A.T. Charlie Johnson, Rebecca W. Bushnell Professor of Physics and Astronomy at the Penn School of Arts & Sciences, and member of the Penn Bioengineering Graduate Group has been working with a team of researchers on a new “electronic nose” that could help track the spread of COVID-19 based on the disease’s unique odor profile. Now, similar research shows that vapors emanating from blood samples can be tested to distinguish between benign and cancerous pancreatic and ovarian cells. Johnson presented the results at the annual American Society of Clinical Oncology meeting on June 4 (Abstract # 5544):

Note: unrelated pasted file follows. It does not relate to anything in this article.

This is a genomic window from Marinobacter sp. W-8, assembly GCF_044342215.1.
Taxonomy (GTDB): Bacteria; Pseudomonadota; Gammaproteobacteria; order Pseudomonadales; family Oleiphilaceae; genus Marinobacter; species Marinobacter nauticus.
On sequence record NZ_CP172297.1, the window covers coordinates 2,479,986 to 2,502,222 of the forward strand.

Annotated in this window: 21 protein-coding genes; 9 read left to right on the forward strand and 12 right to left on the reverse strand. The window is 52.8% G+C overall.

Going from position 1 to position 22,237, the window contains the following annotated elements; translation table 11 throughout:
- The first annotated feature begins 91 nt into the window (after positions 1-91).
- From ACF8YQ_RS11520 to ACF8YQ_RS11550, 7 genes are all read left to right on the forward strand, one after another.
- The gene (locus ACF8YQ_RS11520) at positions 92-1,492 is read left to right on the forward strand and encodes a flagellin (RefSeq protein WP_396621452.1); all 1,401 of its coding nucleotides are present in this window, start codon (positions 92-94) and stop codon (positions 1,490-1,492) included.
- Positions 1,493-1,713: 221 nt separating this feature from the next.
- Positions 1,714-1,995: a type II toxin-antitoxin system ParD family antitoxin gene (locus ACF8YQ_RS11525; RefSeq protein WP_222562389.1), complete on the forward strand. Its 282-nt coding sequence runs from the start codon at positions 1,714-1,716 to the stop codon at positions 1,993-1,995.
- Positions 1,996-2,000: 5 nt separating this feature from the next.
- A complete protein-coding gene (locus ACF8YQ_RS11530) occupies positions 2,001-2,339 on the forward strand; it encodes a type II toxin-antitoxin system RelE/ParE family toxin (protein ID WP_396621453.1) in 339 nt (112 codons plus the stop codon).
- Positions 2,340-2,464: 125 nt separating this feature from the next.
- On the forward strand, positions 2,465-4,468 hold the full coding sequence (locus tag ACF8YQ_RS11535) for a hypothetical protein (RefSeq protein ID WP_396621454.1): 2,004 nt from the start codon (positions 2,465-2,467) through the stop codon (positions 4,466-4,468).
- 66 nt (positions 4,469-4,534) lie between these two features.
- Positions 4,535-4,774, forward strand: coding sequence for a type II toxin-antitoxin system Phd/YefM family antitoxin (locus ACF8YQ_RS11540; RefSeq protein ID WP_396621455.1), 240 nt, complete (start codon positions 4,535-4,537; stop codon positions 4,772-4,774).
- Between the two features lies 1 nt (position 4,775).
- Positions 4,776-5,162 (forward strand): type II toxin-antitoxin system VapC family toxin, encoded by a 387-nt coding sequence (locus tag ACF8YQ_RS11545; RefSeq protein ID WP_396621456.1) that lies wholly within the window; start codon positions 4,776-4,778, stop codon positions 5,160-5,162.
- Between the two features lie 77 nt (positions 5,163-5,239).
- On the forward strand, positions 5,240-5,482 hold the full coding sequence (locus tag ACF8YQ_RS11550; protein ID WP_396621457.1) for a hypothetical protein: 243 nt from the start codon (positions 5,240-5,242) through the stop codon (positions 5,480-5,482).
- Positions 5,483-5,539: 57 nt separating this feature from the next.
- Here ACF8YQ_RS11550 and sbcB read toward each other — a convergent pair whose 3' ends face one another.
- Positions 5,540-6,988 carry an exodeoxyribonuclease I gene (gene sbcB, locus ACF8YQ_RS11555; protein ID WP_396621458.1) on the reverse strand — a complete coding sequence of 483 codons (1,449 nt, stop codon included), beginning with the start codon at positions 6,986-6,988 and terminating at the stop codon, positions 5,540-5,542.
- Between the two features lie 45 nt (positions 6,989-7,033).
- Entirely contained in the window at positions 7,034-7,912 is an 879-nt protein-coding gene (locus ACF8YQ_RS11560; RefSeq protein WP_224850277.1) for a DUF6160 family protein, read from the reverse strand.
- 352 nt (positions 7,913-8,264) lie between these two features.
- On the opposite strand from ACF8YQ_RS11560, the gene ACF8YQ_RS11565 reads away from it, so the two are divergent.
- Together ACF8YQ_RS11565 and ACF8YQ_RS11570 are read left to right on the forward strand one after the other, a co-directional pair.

“It’s an early study but the results are very promising,” Johnson said. “The data shows we can identify these tumors at both advanced and the earliest stages, which is exciting. If developed appropriately for the clinical setting, this could potentially be a test that’s done on a standard blood draw that may be part of your annual physical.”
Read the full story in Penn Medicine News.